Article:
Storage that was compatible with server clusters in Windows Server 2003 might not be compatible with failover clusters in Windows Server 2008. Contact your vendor to ensure that your storage is compatible with failover clusters in Windows Server 2008.

Failover clusters include the following new requirements for storage:  
  - Because improvements in failover clusters require that the storage respond correctly to specific SCSI commands, the storage must follow the standard called SCSI Primary Commands-3 (SPC-3). In particular, the storage must support Persistent Reservations as specified in the SPC-3 standard.  
  - The miniport driver used for the storage must work with the Microsoft Storport storage driver.  
  • Isolate storage devices, one cluster per device: Servers from different clusters must not be able to access the same storage devices. In most cases, a LUN that is used for one set of cluster servers should be isolated from all other servers through LUN masking or zoning.

  • Consider using multipath I/O software: In a highly available storage fabric, you can deploy failover clusters with multiple host bus adapters by using multipath I/O software. This provides the highest level of redundancy and availability. For Windows Server 2008, your multipath solution must be based on Microsoft Multipath I/O (MPIO). Your hardware vendor will usually supply an MPIO device-specific module (DSM) for your hardware, although Windows Server 2008 includes one or more DSMs as part of the operating system.


Host bus adapters and multipath I/O software can be very version sensitive. If you are implementing a multipath solution for your cluster, you should work closely with your hardware vendor to choose the correct adapters, firmware, and software for Windows Server 2008.

Software requirements for a failover cluster

The servers for a failover cluster must run the same version of Windows Server 2008, including the same hardware version (32-bit, x64-based, or Itanium architecture-based). They should also have the same software updates (patches) and service packs.

Network infrastructure and domain account requirements for a failover cluster

You will need the following network infrastructure for a failover cluster, and an administrative account with the following domain permissions:

  • Network settings and IP addresses: When you use identical network adapters for a network, also use identical communication settings on those adapters (for example, Speed, Duplex Mode, Flow Control, and Media Type). Also, compare the settings between the network adapter and the switch it connects to and make sure that no settings are in conflict.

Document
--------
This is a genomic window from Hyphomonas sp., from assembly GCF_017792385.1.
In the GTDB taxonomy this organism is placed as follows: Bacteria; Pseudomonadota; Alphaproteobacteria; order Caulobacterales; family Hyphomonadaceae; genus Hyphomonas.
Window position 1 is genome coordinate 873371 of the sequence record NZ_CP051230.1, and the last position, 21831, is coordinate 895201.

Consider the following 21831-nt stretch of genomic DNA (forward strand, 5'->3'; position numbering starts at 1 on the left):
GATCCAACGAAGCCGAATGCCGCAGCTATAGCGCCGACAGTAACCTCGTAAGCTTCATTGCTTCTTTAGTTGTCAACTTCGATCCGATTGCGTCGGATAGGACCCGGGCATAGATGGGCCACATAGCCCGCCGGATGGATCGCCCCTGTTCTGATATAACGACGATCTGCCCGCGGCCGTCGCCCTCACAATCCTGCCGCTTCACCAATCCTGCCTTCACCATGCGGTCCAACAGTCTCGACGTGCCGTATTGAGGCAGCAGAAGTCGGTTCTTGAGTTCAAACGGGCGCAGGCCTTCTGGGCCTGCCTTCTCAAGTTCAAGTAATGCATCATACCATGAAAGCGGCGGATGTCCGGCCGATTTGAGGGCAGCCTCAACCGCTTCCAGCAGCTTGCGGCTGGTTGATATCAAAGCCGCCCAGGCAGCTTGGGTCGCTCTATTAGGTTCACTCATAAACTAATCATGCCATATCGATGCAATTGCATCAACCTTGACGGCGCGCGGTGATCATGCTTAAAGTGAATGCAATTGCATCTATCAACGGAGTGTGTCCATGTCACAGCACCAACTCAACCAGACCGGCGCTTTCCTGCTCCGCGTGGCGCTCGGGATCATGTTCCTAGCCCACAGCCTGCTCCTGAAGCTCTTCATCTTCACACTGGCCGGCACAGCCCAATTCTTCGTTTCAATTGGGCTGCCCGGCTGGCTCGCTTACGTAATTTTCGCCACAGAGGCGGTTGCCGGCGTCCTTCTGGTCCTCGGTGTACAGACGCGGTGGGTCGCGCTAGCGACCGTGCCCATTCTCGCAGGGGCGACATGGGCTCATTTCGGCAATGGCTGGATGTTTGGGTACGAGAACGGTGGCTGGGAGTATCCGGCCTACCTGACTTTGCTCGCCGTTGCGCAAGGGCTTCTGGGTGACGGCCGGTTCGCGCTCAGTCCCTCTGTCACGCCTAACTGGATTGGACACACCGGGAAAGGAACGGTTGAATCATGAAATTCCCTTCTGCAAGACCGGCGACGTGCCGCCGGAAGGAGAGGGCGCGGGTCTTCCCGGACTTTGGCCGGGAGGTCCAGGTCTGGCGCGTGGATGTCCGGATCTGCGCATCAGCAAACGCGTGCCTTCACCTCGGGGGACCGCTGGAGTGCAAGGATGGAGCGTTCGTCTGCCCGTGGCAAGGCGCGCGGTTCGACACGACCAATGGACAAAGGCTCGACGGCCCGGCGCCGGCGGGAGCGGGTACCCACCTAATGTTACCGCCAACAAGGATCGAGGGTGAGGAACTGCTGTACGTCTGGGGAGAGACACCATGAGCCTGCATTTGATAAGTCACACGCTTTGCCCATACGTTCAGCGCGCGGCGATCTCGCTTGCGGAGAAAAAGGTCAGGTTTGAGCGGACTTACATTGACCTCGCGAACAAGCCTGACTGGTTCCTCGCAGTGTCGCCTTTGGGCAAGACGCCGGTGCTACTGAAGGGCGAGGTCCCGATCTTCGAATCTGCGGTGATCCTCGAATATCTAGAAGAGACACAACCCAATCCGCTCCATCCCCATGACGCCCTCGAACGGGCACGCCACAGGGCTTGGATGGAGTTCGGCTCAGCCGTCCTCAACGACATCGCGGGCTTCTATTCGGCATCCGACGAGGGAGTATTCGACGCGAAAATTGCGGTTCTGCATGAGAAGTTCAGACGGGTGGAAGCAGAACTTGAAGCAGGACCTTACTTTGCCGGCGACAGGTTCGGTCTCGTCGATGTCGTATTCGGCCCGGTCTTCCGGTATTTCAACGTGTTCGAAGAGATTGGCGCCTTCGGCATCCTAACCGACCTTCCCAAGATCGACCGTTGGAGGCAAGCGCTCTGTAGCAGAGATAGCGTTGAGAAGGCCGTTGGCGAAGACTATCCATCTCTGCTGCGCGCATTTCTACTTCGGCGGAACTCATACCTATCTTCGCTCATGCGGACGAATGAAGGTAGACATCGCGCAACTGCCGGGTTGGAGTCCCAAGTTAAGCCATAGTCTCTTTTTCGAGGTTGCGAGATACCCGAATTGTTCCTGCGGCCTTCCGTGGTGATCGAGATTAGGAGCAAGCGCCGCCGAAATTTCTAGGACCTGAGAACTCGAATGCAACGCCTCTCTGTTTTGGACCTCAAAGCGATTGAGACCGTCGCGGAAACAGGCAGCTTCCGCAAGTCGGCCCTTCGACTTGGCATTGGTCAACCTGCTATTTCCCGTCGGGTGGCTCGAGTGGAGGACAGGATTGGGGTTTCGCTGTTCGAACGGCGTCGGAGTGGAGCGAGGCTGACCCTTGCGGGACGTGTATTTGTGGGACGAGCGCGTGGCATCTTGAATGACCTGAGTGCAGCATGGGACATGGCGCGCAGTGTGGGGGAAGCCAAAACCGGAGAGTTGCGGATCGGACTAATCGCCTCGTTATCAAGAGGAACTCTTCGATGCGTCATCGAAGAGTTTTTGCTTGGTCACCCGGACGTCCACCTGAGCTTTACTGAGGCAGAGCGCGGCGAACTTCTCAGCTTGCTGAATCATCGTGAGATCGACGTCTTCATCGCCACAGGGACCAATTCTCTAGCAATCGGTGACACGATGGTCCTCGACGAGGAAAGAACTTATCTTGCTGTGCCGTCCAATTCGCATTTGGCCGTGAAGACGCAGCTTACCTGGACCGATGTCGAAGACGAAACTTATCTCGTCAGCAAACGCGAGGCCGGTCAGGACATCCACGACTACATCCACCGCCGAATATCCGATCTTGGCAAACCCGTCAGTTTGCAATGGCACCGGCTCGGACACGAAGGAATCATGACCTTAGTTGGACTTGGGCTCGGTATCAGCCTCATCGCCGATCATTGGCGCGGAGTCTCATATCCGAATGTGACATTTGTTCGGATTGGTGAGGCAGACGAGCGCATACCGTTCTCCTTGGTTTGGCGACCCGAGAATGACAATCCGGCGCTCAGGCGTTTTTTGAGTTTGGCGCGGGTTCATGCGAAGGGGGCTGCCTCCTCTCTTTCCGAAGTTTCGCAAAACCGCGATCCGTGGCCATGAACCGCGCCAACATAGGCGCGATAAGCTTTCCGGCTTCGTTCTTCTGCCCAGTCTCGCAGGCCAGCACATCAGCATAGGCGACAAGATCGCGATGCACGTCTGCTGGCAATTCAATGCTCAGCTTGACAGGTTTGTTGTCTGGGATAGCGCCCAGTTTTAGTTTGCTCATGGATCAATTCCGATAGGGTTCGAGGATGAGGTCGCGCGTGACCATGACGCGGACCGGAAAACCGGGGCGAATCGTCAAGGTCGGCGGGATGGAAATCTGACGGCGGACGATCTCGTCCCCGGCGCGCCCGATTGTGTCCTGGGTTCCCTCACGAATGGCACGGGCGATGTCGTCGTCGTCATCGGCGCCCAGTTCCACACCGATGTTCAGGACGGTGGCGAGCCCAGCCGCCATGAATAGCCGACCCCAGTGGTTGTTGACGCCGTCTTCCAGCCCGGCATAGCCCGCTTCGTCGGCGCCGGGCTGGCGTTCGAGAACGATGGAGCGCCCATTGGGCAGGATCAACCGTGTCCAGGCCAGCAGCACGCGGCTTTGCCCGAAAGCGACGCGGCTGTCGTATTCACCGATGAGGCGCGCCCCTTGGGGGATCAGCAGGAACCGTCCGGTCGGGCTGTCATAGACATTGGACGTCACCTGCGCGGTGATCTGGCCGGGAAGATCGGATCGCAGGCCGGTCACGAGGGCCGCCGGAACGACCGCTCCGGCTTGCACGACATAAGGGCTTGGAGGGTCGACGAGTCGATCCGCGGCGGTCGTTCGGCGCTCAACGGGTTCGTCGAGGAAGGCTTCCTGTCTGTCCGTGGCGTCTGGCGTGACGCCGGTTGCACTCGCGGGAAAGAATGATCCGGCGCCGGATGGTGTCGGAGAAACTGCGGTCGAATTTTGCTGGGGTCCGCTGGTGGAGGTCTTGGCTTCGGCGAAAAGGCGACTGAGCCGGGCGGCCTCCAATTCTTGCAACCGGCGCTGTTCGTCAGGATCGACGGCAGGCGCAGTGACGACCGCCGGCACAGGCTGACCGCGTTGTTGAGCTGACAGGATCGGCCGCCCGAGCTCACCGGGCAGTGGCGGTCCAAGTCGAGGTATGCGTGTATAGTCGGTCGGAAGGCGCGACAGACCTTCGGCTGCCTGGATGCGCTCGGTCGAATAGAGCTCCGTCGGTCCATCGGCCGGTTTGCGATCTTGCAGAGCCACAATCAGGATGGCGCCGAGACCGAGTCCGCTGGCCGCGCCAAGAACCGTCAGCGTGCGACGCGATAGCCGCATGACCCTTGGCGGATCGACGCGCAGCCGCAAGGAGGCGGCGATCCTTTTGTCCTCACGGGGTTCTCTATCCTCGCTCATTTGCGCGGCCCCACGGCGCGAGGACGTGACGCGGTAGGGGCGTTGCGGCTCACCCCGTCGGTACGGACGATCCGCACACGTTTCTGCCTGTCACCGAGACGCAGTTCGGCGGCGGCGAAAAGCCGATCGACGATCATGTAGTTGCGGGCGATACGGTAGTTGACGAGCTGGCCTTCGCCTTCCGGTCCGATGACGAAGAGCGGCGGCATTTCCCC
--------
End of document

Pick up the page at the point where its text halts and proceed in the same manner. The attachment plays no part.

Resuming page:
If you have private networks that are not routed to the rest of your network infrastructure, ensure that each of these private networks uses a unique subnet. This is necessary even if you give each network adapter a unique IP address. For example, if you have a cluster node in a central office that uses one physical network, and another node in a branch office that uses a separate physical network, do not specify for both networks, even if you give each adapter a unique IP address.

    For more information about the network adapters, see Hardware requirements for a failover cluster, earlier in this guide.

  • DNS: The servers in the cluster must be using Domain Name System (DNS) for name resolution. The DNS dynamic update protocol can be used.

  • Domain role: All servers in the cluster must be in the same Active Directory domain. As a best practice, all clustered servers should have the same domain role (either member server or domain controller). The recommended role is member server.

  • Account for administering the cluster: When you first create a cluster or add servers to it, you must be logged on to the domain with an account that has administrator rights and permissions on all servers in that cluster. The account does not need to be a Domain Admins account, but can be a Domain Users account that is in the Administrators group on each clustered server. In addition, if the account is not a Domain Admins account, the account (or the group that the account is a member of) must be given the Create Computer Objects and Read All Properties permissions in the domain.


There is a change in the way the Cluster service runs in Windows Server 2008, as compared to Windows Server 2003. In Windows Server 2008, there is no Cluster service account. Instead, the Cluster service automatically runs in a special context that provides the specific permissions and privileges that are necessary for the service (similar to the local system context, but with reduced privileges).